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By Tammy Bruce
Topic - John Podesta
Government, business and academic leaders gathered at the Massachusetts Institute of Technology Monday to discuss whether new policies are needed to regulate the use of big data, the large and complex sets of electronic information being used by companies to market products, researchers to study health problems, and as a government surveillance tool.
Provoking Republican lawmakers with an in-your-face vow to bypass Congress if necessary, President Obama said Tuesday night that he would use his executive authority on a dozen issues including income inequality and job training to spur "a year of action" for his stalled agenda.
Calling for "all hands on deck" to assist the economy, President Barack Obama is urging his Cabinet to identify ways to keep his administration relevant to people struggling in the up-and-down recovery.
The International Energy Agency (IEA) made a mistake. Formed in 1974 at the behest of Secretary of State Henry Kissinger and headquartered in Paris, the IEA was designed to be the organization for energy-consuming countries, countering OPEC, the organization representing the producers.
John Podesta, the former White House aide to President Clinton who was just brought on board the Obama administration to save executive face from falling popularity poll numbers, apologized Wednesday for his reference to the Republican Party as a cult.
John Podesta, an outspoken opponent of the Keystone XL pipeline, won't advise President Obama on the project when he starts his job next month as presidential counselor, the White House said Wednesday.
The Democratic strategist whom President Obama has summoned to right a flailing White House also poses an optics challenge for an administration that has gone to great pains to distance itself from lobbying and influence makers.
President Obama is hearkening to Bill Clinton days, calling on the former president's chief of staff, John Podesta, to help sell some of his more controversial second-term agenda items and pave the way for better poll numbers.
Now, even the president's men don't like his Syria policy.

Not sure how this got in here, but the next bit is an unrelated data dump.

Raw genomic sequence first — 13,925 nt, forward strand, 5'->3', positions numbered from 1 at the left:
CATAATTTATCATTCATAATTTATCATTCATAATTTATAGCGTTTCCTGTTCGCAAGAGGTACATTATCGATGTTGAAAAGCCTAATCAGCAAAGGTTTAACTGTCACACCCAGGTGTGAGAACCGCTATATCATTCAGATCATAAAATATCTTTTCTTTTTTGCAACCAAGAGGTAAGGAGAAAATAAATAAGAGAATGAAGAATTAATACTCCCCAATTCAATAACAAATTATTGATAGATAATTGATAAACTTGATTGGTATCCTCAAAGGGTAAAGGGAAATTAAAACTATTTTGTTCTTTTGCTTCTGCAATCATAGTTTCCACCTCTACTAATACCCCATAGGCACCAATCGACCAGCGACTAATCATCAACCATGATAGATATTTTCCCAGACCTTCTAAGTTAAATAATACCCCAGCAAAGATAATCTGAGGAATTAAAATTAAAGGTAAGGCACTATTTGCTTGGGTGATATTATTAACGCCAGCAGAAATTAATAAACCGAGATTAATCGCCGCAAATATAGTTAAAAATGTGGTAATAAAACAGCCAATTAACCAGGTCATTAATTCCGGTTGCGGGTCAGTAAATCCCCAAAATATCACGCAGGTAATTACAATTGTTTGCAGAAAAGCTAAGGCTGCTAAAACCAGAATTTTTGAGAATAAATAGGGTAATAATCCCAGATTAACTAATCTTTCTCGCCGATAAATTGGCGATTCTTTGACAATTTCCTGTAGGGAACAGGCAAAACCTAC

The politics of renewable energy is on the agenda Tuesday in battleground Nevada, where Democratic Senate Majority Leader Harry Reid is hosting a fifth annual green-energy conference at a Las Vegas Strip resort.
The politics of renewable energy is heading the agenda in battleground Nevada, where Democratic Senate Majority Leader Harry Reid is hosting a fifth annual green-energy conference at a Las Vegas Strip resort.
The president's Dream Act-by-dictate provides the latest evidence of this administration's determination to push its agenda through without respect to Congress, the Constitution or the rule of law.
John Podesta and Geoff Garin are skilled political operatives who will spare no effort to help Democrats win elections. So their messaging memo urging Democrats to demonize the American oil sector to score political points - posted on the Politico website March 24 - should be viewed as political propaganda, rather than sound energy policy.
It's politics, perhaps, around the proverbial cracker barrel: Mike Huckabee intends to retool the presidential debates in his own fashion when he stages a live forum on Fox News for six of the Republican hopefuls on Saturday night.
When the Center for American Progress (CAP, or as wags suggest, Center for Reversing American Progress) issues a press release calling for higher energy taxes, you can bet it's going to sound a whole lot like the Obama administration. No left-wing organization is more closely tied to the White House since ACORN slunk away than the Center for American Progress, whose president, John Podesta, headed President Obama's transition team. His team vetted the personnel and developed the policies largely responsible for the president's performance so far. When those people leave the administration, they go right over to CAP, two high-profile cases being "green jobs czar" Van Jones and "climate and energy czar" Carol M. Browner.
Podesta said the government must figure out how to allow the public and private sector to capitalize on the benefits of big data, while protecting individual privacy.
White House counselor John Podesta, who was appointed by President Barack Obama during a January speech about the NSA scandal to review big data collection and privacy concerns, said there is an overwhelming amount of personal information openly available online.